Nutrition Facts (and Fiction)

By Rodney Tanaka, Senior Communications Writer

POMONA, Calif. - 03/17/2008 -- Nutrition plays an important role in health care, both for practitioners and their patients.

March is National Nutrition Month, which focuses attention on the importance of making informed food choices and developing sound eating and physical activity habits.

The goal is to create awareness of good nutrition and also to recognize registered dietitians as nutrition experts, said Ruth Frechman, registered dietitian and spokeswoman for the American Dietetic Association, which sponsors National Nutrition Month.

A healthy lifestyle doesn’t involve magic foods or supplements. People should eat healthy by choosing lean sources of protein and non-fat or low-fat dairy, she said.

“People need to eat more fruits and vegetables, decrease their portions and increase their physical activity,” Frechman said.

For assistance, people should consult a registered dietitian (RD), Frechman said. A good online reference is MyPyramid.gov, by the U.S. Department of Agriculture, she said. The site shows the types of food and the amounts recommended for a healthy lifestyle. Health care providers should also be aware of nutrition.

“I think it’s important for health professionals to be role models,” Frechman said. “They can be an inspiration to other people.”

Health professionals should know about nutrition because poor nutrition is linked to many chronic diseases such as heart disease, cancer, stroke and diabetes, said WesternU student Leah Horowitz, MSHS ’10.

Horowitz is also a student in the Coordinated Dietetics Program at Cal State Los Angeles. Her goal is to become a professor and develop teamwork among professionals with regards to nutrition.

Becoming a registered dietitian requires a bachelor’s degree and completed coursework specified by the accrediting body for registered dietitians. Once that process is complete, you take a national registration exam.

“It’s important to know what their credentials are,” Horowitz said. “If they’re an RD, you know 100 percent what they’ve gone through.”

There is a lot of bad information on nutrition out there, she said. Diets are not always safe for individuals to participate in. Rapid weight loss strategies typically result in weight loss due to water loss that can be dehydrating. Losing more than two pounds per week can lead to muscle breakdown and decreased metabolism, Horowitz said.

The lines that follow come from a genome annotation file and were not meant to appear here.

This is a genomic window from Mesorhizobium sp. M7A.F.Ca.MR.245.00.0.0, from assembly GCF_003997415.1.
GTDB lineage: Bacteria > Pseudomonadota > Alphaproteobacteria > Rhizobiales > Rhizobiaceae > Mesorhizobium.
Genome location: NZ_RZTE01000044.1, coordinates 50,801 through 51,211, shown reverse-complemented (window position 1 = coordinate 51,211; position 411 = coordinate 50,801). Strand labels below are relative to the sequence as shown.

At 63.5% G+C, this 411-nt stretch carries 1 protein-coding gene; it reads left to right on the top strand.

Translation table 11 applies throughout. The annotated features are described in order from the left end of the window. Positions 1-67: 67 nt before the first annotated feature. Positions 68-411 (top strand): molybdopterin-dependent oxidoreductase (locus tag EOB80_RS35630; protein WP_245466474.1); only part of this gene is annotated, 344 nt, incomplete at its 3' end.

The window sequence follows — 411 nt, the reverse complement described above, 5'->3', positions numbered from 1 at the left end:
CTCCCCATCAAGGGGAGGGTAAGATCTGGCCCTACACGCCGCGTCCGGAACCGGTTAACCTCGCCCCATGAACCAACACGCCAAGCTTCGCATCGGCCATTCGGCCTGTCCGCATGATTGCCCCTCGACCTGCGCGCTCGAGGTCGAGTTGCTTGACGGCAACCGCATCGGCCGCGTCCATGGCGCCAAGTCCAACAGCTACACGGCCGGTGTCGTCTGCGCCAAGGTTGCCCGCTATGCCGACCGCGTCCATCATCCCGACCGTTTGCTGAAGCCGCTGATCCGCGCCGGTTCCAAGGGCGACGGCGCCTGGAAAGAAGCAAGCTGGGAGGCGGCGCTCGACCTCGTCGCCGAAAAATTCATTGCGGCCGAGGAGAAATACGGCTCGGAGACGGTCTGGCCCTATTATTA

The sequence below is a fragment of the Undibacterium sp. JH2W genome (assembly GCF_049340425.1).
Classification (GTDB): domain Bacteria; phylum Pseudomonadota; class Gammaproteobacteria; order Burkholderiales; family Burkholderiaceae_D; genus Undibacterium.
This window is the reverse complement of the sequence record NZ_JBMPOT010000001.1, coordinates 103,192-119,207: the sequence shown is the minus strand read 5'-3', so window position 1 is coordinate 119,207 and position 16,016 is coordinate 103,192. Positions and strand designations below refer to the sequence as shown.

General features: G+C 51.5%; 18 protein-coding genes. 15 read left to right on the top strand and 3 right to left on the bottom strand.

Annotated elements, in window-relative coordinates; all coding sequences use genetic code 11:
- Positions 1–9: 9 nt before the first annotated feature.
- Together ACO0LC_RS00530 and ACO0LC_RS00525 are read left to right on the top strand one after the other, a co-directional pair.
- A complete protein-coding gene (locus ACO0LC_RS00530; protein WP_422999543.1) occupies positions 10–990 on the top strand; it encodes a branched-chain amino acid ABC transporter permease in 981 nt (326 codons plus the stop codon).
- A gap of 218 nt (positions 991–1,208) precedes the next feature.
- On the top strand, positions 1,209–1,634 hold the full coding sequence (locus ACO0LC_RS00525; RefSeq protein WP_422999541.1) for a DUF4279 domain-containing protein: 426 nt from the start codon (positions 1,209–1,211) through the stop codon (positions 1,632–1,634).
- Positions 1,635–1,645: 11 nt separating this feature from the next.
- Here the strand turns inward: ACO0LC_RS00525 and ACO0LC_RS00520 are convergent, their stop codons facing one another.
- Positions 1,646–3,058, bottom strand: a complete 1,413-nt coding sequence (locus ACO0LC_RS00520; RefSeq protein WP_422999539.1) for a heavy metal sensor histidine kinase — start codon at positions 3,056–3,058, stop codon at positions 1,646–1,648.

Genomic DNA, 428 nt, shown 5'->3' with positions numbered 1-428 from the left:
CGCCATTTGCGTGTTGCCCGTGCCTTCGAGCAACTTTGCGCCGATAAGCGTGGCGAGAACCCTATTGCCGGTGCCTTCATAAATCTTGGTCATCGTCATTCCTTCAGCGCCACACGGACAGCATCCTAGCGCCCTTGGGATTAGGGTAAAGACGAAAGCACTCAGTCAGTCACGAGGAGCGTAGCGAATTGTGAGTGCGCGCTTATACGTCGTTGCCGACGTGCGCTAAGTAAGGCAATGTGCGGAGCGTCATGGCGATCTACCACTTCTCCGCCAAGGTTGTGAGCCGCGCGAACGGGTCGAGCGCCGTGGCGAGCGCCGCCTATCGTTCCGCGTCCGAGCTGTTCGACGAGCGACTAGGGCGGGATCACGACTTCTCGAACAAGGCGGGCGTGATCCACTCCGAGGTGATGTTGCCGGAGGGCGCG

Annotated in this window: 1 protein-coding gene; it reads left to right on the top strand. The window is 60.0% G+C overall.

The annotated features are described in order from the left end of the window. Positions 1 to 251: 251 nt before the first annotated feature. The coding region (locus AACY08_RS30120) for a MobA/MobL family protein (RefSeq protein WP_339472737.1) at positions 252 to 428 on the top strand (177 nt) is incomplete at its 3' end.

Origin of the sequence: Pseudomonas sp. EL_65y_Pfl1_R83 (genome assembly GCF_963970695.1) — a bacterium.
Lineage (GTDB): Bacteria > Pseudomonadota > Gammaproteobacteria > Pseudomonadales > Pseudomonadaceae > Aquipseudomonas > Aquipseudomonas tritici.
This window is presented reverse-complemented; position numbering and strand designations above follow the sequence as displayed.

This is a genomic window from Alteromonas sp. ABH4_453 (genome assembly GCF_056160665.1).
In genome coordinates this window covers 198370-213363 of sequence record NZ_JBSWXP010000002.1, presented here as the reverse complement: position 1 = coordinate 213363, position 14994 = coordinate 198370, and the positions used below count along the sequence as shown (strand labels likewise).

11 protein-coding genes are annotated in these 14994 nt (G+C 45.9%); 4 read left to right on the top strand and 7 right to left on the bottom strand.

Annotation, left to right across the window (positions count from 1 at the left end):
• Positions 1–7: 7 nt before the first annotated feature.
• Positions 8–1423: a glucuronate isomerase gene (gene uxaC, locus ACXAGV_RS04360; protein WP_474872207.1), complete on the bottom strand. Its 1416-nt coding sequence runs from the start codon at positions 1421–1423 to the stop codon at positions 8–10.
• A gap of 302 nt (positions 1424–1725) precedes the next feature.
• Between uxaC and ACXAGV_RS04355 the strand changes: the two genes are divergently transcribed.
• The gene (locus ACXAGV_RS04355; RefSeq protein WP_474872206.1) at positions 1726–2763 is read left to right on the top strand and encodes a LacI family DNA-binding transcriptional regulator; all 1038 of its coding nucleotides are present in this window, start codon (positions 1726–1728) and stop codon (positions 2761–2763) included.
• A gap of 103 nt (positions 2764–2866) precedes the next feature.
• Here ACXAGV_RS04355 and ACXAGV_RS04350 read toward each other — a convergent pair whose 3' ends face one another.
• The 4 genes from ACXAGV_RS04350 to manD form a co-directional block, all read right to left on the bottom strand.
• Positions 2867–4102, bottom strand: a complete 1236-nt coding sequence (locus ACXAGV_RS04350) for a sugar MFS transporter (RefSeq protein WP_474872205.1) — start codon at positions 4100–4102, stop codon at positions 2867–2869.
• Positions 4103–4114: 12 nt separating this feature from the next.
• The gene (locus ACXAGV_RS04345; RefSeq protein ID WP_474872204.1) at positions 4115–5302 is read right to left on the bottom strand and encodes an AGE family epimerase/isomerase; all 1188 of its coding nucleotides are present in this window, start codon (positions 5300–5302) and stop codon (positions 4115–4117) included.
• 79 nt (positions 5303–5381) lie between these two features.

“Realize a diet is not something you go on, it’s a way of life,” Horowitz said. “Nothing beats making good food choices and being physically active every day.”

But some people, especially students, have trouble balancing a healthy lifestyle with a hectic life.

“We have our ideals and our practical reality,” Horowitz said. “College students don’t have the money to buy certain food. They don’t have time. They’re up crazy hours. They go with what’s available to them.”

WesternU students can attest to this reality. Sonny Rull, MSPA ’09, said he eats five servings of fruit per day and drinks V8 and orange juice, but he doesn’t always have time to prepare a nutritious meal.

“Before PA school I did eat healthy, but now it’s more convenient to get fast food,” he said while eating a combination of the two – a Yoshinoya beef bowl and an apple – recently in HPC’s student commons.

First-year pharmacy students Hersela Mirzatuny and Lilit Haytaian bought salads from the vending machine in HPC student commons.

Haytaian said she tries to eat lots of vegetables and fruits. Talking to patients about nutrition will be important to her because eating fattening food can lead to many diseases, she said.

Certain medications might help lower cholesterol, but healthy eating is key, Mirzatuny said.

“They think they can substitute medication for food,” she said. “You can’t.”


For more information about National Nutrition Month, visit the Web site www.eatright.org/cps/rde/xchg/ada/hs.xsl/NNM_2007_home.htm

For more information about MyPyramid, (now called MyPlate) visit the Web site www./myplate.gov



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